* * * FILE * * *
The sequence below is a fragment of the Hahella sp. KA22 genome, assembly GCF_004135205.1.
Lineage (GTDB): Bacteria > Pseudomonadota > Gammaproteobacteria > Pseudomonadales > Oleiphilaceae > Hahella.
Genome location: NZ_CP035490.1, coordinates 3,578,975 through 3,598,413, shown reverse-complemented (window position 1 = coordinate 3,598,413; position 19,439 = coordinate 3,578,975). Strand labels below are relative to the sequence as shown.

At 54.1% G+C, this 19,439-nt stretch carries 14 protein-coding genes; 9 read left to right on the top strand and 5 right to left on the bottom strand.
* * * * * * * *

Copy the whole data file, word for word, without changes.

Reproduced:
The sequence below is a fragment of the Hahella sp. KA22 genome, assembly GCF_004135205.1.
Lineage (GTDB): Bacteria > Pseudomonadota > Gammaproteobacteria > Pseudomonadales > Oleiphilaceae > Hahella.
Genome location: NZ_CP035490.1, coordinates 3,578,975 through 3,598,413, shown reverse-complemented (window position 1 = coordinate 3,598,413; position 19,439 = coordinate 3,578,975). Strand labels below are relative to the sequence as shown.

At 54.1% G+C, this 19,439-nt stretch carries 14 protein-coding genes; 9 read left to right on the top strand and 5 right to left on the bottom strand.